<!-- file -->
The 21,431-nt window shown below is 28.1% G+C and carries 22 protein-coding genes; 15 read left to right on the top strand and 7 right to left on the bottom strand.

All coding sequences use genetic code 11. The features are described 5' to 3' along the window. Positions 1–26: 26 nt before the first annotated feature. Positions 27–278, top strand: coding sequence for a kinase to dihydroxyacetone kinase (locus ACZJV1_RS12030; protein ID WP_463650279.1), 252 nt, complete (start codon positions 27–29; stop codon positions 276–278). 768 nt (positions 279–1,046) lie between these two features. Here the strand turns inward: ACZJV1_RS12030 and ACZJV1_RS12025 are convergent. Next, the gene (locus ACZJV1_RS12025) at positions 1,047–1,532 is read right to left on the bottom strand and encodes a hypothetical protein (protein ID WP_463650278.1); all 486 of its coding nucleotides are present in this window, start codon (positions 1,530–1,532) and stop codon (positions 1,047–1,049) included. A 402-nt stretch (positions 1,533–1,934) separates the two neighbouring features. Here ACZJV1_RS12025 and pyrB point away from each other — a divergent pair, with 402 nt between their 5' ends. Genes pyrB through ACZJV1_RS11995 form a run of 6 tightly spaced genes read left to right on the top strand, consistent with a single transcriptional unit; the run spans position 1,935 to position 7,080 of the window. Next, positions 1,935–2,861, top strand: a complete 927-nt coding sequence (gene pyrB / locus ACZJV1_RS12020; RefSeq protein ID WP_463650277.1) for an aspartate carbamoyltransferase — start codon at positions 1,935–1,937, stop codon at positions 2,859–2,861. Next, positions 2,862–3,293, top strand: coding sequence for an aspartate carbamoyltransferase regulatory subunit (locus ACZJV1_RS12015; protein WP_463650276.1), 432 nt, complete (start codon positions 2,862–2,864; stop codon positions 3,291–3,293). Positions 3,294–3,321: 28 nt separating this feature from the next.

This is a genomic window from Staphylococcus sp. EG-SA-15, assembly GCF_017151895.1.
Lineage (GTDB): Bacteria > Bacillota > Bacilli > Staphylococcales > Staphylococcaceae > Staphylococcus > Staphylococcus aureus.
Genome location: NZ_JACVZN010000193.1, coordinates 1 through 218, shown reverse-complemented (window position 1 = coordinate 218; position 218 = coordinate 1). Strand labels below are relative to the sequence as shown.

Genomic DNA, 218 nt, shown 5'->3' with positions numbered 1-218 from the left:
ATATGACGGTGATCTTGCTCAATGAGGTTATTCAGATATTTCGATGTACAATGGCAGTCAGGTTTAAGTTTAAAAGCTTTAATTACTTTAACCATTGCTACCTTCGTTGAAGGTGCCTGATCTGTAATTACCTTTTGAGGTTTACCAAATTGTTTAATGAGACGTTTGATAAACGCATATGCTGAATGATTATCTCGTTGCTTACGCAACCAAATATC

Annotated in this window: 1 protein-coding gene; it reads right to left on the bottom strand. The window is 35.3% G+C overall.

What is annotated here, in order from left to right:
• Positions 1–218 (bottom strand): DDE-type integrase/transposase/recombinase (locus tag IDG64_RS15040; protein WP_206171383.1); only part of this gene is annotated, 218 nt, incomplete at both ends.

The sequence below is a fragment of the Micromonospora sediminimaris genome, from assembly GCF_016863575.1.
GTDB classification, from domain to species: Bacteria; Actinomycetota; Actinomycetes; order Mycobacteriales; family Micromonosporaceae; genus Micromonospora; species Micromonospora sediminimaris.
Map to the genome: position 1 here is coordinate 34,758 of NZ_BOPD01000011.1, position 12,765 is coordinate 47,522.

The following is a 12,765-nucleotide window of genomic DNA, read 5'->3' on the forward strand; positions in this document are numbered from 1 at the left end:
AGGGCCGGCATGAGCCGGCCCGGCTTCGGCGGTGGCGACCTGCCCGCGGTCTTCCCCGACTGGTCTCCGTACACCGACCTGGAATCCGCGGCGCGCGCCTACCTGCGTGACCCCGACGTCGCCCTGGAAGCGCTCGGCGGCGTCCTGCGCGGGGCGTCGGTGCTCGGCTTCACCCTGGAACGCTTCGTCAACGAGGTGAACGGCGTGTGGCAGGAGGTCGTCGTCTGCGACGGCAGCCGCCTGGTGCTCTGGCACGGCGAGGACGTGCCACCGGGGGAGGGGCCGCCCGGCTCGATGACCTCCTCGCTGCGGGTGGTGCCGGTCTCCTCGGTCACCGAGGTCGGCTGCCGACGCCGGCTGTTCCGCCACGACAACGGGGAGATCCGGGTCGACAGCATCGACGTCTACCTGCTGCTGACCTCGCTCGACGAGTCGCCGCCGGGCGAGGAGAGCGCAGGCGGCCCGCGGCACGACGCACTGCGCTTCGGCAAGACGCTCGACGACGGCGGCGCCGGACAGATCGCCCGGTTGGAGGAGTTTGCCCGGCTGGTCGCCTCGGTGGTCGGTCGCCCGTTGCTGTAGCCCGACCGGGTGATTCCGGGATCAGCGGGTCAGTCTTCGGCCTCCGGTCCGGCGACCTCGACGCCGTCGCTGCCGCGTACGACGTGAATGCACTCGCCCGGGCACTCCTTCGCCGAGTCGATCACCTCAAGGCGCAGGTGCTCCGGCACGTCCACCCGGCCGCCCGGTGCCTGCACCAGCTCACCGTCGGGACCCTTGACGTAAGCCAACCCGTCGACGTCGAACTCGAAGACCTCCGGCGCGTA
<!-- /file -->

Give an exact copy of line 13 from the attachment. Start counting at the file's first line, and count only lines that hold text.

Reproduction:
Map to the genome: position 1 here is coordinate 34,758 of NZ_BOPD01000011.1, position 12,765 is coordinate 47,522.